For Talis Insight Europe 2019 we asked our user group community to send in their papers for sessions. We were delighted to receive some great ideas that highlight the exciting and successful projects being run within our universities. In this post, you’ll see the recordings and slides for these sessions…

Going for Gold: Faculty-based research projects at Sheffield Hallam University
Paul Conway, Learning & Teaching Support Librarian and Julia King, Senior Learning & Teaching Support Librarian, Sheffield Hallam University

In this presentation, Paul and Julia gave anecdotal examples of the experiences of the librarians and members of academic staff involved in the Faculty-based research projects. They shared proposed amendments to the University’s RLO best practice guidelines in the light of the findings from the Going for Gold projects.

Unfortunately, we were unable to capture a recording of this session, please find slides below instead:


 

Students build their own reading lists: An information literacy experiment
Carole Rhodes, Faculty Librarian, University of Liverpool

Carole shared information on a recent library project, where students were taught how to search, bookmark what they find and build their own reading lists. In this session, she shared how this helped students working on a group design project to gather, collate and share information from different sources.
 

 
 
One Vision: The Reading Lists Strategy at King’s College London
Maria Allan, Acquisitions Services Manager, King’s College London

In this session, Maria presented the journey of decision-making and strategies taken to roll out online reading lists to faculties and to engage academics in creating their reading lists. She reflected upon moving towards a revised strategy and a renewed focus of reading lists as a teaching and learning tool.


 

Behind the scenes of an implementation: Fear the change but create the workflow anyways
Natalia Gordon, Information Services Librarian, Leeds Beckett University

As one of our newer Talis Aspire Universities, it was great to hear from Natalia on their implementation process. Natalia discussed the historical acquisition procedures, the challenges and achievements of changing these processes, as well as the future sustainability of their newly created workflow.

 
Moving from one embedding tool to another: Managing the change process at Manchester Metropolitan University Library
Rachel Fell, Senior Assistant Librarian and Jo Ryder, Deputy Library Services Manager, Manchester Metropolitan University

In 2018 the library at Manchester Metropolitan University moved from the Lancaster Moodle plugin tool to the Talis LTI. This session explains how the implementation was managed, communication with academic staff and the support the library team offered.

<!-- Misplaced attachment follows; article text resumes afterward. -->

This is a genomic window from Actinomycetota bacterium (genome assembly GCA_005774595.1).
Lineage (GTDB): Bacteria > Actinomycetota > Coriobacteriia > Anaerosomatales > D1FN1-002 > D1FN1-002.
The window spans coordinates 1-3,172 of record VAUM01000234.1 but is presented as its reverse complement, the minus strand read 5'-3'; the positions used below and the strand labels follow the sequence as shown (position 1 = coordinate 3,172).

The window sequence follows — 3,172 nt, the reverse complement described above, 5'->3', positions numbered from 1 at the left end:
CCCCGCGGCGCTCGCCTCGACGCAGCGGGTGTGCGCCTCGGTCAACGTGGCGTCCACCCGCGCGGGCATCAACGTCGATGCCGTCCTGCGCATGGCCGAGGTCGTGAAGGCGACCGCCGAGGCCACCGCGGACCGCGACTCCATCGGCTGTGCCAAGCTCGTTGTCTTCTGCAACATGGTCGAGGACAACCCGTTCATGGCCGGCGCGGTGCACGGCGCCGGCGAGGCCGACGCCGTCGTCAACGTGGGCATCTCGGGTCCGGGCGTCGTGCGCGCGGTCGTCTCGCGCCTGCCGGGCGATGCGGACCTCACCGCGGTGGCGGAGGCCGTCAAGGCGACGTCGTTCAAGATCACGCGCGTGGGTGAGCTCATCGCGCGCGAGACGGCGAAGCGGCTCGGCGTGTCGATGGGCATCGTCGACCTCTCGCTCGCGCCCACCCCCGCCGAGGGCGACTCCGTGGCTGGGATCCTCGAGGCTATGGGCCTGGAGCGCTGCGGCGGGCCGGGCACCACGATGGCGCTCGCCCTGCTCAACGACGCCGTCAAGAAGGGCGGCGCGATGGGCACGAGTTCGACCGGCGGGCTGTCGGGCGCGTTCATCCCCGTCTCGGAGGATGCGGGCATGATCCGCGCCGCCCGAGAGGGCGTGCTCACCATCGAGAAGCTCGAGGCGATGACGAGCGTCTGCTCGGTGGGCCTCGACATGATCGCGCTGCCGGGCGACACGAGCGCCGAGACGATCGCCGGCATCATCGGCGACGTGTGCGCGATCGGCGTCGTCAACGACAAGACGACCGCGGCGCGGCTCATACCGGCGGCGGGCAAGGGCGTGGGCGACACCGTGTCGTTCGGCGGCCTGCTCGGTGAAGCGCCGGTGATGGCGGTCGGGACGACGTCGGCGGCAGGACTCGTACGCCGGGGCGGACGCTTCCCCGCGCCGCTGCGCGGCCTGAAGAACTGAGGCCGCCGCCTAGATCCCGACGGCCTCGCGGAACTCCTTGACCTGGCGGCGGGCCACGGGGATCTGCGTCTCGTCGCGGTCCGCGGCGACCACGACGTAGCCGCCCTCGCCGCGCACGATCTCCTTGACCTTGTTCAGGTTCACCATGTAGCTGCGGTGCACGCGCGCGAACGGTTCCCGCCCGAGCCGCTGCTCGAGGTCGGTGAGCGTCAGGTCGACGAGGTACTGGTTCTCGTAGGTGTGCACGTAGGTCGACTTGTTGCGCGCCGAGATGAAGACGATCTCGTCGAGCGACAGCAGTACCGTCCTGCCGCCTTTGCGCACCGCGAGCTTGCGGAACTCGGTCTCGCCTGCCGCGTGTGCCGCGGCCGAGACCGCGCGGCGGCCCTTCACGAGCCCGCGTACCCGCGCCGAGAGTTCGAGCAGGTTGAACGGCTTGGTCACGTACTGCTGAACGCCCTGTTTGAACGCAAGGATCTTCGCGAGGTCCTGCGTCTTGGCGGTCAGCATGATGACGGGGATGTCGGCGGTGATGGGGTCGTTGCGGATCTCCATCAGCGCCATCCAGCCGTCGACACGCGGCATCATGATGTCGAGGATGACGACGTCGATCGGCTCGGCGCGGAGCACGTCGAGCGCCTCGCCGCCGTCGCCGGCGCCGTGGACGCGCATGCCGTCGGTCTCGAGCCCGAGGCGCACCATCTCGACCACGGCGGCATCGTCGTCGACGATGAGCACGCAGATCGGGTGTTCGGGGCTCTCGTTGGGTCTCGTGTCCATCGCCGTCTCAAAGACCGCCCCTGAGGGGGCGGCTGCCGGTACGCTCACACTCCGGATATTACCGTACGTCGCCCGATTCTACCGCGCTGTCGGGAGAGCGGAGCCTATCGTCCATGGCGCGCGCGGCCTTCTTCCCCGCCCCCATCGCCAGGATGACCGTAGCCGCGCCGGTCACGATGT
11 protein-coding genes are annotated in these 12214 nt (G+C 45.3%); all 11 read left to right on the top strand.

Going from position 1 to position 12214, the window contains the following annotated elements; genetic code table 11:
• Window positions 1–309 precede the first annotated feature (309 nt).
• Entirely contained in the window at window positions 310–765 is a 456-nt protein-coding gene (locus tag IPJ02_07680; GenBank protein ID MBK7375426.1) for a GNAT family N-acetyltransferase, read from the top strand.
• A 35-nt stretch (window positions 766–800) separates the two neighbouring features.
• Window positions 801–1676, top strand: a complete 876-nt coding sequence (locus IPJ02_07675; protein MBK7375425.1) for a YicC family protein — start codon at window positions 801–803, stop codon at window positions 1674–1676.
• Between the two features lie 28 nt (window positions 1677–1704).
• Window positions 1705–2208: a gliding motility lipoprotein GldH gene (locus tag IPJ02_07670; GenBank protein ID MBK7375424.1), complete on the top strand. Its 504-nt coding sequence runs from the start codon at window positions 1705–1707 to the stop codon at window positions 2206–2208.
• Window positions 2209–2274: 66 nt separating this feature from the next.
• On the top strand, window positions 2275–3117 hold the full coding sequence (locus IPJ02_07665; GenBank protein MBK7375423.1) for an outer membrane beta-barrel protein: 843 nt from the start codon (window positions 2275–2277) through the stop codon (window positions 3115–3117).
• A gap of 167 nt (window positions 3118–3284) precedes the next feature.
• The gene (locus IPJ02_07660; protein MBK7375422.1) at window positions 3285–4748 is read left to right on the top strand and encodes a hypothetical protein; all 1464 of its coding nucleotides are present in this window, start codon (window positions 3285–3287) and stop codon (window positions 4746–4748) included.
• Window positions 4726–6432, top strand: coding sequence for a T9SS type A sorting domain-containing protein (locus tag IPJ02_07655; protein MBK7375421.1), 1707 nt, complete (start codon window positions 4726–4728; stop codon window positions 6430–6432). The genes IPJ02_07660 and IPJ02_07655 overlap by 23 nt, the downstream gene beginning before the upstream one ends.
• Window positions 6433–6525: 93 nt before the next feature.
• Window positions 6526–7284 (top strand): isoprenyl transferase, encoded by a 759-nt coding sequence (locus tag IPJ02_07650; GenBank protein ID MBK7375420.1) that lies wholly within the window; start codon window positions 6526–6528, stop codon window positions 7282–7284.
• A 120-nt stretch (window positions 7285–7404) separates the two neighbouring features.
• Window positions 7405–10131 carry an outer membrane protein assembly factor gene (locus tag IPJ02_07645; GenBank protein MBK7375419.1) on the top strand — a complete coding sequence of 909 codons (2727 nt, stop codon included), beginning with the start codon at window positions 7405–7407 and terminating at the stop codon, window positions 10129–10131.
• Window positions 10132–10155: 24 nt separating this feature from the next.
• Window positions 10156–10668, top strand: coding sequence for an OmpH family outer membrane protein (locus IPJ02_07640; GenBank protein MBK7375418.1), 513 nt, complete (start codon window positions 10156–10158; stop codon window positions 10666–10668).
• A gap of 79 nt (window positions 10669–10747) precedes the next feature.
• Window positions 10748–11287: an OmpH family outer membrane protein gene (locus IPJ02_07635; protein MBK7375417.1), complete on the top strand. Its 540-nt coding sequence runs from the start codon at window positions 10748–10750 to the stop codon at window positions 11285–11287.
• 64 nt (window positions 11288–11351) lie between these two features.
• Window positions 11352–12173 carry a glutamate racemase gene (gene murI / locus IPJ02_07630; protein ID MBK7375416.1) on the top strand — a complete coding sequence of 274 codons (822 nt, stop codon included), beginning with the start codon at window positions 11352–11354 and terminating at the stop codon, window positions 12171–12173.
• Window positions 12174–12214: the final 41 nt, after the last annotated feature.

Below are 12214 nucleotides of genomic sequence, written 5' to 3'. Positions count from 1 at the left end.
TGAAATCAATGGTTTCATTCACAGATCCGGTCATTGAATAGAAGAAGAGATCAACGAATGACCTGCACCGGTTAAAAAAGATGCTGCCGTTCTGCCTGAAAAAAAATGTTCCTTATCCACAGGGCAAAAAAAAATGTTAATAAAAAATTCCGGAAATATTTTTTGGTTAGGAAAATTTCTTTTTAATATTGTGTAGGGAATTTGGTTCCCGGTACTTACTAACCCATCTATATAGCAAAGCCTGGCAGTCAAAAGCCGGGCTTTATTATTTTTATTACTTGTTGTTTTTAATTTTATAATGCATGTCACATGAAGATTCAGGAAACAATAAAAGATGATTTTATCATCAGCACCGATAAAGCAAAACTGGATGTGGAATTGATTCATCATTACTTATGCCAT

Unfortunately, we were unable to capture a recording of this session, please find slides below instead:

 
Paper on the move: Utilising Talis Aspire to support an e-first strategy
Deborah Findlay, Head of Library Services, Jessica Bridges, Online Systems Librarian and Jodie Heap, Subject Librarian, University College Birmingham

University College Birmingham Library has recently undergone a period of change, which has included a new direction for their acquisition and stock policies. This session explores their journey to an e-first library using Talis Aspire, and the peaks and pitfalls they encountered along the way.

Unfortunately, we were unable to capture a recording of this session, please find slides below instead:

 
Should the library make reading lists for academics? Experiences from the University of Bristol
Rob Challis, Senior Library Supervisor (Content Procurement) and Pete Bowles Barrett, Library Supervisor (Purchasing), University of Bristol

In this talk, Rob and Pete explore list creation. When the University of Bristol started using Talis Aspire in 2016, they believed that academics would use the system to create their own reading lists. In reality, however, the vast majority of lists have been created by the library on their behalf.
They discussed why this happened and how they’ve dealt with the practicalities of list creation at different times.

 
Nudge and CRM: Using a theoretical framework to drive reading list take-up
Ann-Marie James, Head of Library Engagement and Polly Harper, Library Engagement Advisor, University of Birmingham

In their session, Ann-Marie and Polly explained a different approach to Talis Aspire promotion, using and exploring the theoretical frameworks of Customer Relationship Management (CRM) and Nudge theory to take a more systematic approach to Resource List (RL) advocacy at the University of Birmingham.

 

5* Reviews: Changing review procedures at Anglia Ruskin University
Christina Harbour, Subject Librarian: Nursing & Midwifery and Birgit Fraser, Content Services Manager, Anglia Ruskin University

Christina and Birgit discussed a new project in their presentation that aimed to streamline their reading list review process. Watch to find out what challenges they overcame, and to learn more about their new reading list review workflow.


 

Export and manipulate: Making best use of your Talis Aspire data
Kevin O’Donovan, Library Acquisitions Manager, London School of Economics and Political Science (LSE)

In his session, Kevin explains how LSE streamline workflows and reduce lead times, through using a variety of data sources, leveraging, and automations. He demonstrates how they use the data from the Talis Aspire All List Items report to drive acquisitions, and how they distribute the work using collaborative working tools. Find out about the advantages and drawbacks, and how they might refine or review our processes further.

Unfortunately, we are unable to share a recording of this session, please find slides below instead:

 

If you’d like to find out more about other sessions at Talis Insight Europe 2019, click here.

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